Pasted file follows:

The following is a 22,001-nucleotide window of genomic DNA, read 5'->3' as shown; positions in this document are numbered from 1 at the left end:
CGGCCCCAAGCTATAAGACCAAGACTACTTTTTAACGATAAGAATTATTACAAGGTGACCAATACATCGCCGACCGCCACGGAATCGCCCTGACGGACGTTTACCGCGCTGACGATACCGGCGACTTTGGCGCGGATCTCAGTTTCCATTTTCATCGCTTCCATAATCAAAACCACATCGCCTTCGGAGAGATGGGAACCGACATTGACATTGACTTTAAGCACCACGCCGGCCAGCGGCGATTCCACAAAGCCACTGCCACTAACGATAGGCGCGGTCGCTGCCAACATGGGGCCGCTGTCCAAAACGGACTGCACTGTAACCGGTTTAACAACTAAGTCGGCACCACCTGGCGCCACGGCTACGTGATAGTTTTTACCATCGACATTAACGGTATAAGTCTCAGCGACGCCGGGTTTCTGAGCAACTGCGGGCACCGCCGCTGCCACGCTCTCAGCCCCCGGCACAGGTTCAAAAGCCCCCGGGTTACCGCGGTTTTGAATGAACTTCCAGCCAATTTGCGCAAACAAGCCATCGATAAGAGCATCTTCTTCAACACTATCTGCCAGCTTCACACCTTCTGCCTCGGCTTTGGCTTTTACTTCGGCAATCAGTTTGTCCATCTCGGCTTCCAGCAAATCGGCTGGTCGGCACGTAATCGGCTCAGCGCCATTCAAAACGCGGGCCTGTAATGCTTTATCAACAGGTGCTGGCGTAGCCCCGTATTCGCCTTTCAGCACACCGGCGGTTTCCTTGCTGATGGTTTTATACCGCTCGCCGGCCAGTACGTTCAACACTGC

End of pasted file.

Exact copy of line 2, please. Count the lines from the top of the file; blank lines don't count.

CGGCCCCAAGCTATAAGACCAAGACTACTTTTTAACGATAAGAATTATTACAAGGTGACCAATACATCGCCGACCGCCACGGAATCGCCCTGACGGACGTTTACCGCGCTGACGATACCGGCGACTTTGGCGCGGATCTCAGTTTCCATTTTCATCGCTTCCATAATCAAAACCACATCGCCTTCGGAGAGATGGGAACCGACATTGACATTGACTTTAAGCACCACGCCGGCCAGCGGCGATTCCACAAAGCCACTGCCACTAACGATAGGCGCGGTCGCTGCCAACATGGGGCCGCTGTCCAAAACGGACTGCACTGTAACCGGTTTAACAACTAAGTCGGCACCACCTGGCGCCACGGCTACGTGATAGTTTTTACCATCGACATTAACGGTATAAGTCTCAGCGACGCCGGGTTTCTGAGCAACTGCGGGCACCGCCGCTGCCACGCTCTCAGCCCCCGGCACAGGTTCAAAAGCCCCCGGGTTACCGCGGTTTTGAATGAACTTCCAGCCAATTTGCGCAAACAAGCCATCGATAAGAGCATCTTCTTCAACACTATCTGCCAGCTTCACACCTTCTGCCTCGGCTTTGGCTTTTACTTCGGCAATCAGTTTGTCCATCTCGGCTTCCAGCAAATCGGCTGGTCGGCACGTAATCGGCTCAGCGCCATTCAAAACGCGGGCCTGTAATGCTTTATCAACAGGTGCTGGCGTAGCCCCGTATTCGCCTTTCAGCACACCGGCGGTTTCCTTGCTGATGGTTTTATACCGCTCGCCGGCCAGTACGTTCAACACTGC